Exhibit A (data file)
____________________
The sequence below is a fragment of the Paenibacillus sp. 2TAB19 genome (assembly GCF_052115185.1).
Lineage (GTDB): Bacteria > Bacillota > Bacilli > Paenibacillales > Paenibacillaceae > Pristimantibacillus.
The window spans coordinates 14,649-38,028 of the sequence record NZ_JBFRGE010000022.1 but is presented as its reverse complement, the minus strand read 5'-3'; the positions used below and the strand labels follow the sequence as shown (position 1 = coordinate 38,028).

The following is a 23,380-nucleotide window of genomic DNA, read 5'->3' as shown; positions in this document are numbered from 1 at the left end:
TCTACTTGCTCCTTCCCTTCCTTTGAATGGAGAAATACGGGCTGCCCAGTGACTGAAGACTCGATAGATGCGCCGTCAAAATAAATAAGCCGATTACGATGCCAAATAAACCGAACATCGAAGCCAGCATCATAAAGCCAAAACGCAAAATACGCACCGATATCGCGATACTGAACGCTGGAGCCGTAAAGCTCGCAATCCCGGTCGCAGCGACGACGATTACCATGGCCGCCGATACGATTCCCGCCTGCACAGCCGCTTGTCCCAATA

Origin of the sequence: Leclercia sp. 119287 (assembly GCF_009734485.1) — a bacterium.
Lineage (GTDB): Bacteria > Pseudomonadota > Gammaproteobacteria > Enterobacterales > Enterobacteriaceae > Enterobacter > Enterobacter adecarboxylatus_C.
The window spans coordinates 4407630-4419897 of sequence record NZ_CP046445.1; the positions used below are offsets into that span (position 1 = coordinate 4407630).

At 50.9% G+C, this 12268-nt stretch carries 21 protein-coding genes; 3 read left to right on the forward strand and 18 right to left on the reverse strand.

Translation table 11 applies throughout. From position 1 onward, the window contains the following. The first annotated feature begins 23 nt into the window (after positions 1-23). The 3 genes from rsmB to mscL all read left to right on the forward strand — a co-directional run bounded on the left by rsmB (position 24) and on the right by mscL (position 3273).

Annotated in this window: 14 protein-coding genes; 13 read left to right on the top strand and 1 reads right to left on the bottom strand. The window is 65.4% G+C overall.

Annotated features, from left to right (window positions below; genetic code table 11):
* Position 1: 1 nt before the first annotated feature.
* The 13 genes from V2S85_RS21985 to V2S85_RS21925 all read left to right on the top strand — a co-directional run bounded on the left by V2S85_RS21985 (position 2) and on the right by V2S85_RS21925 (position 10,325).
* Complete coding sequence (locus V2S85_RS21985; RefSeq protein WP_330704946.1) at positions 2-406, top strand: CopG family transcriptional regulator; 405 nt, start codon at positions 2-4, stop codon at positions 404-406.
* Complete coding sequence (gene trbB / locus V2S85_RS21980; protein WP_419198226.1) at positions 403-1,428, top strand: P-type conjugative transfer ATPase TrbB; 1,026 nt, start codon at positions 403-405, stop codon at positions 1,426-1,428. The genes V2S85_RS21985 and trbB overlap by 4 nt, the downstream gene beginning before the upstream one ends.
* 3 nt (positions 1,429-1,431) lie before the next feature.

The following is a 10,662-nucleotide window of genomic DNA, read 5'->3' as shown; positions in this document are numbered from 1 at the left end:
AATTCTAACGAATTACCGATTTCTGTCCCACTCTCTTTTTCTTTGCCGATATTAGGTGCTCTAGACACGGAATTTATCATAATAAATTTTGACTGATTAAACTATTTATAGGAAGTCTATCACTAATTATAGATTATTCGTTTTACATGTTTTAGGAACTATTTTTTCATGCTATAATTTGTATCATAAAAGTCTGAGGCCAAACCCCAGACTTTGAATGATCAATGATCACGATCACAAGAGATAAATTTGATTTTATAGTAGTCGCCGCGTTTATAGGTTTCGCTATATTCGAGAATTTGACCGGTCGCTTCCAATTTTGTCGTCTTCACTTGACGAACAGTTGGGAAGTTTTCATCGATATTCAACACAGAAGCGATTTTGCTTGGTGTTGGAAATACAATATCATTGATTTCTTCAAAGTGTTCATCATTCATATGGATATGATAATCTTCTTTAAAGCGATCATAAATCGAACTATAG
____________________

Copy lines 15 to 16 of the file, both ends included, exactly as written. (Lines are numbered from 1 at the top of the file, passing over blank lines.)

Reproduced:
* Complete coding sequence (locus V2S85_RS21985; RefSeq protein WP_330704946.1) at positions 2-406, top strand: CopG family transcriptional regulator; 405 nt, start codon at positions 2-4, stop codon at positions 404-406.
* Complete coding sequence (gene trbB / locus V2S85_RS21980; protein WP_419198226.1) at positions 403-1,428, top strand: P-type conjugative transfer ATPase TrbB; 1,026 nt, start codon at positions 403-405, stop codon at positions 1,426-1,428. The genes V2S85_RS21985 and trbB overlap by 4 nt, the downstream gene beginning before the upstream one ends.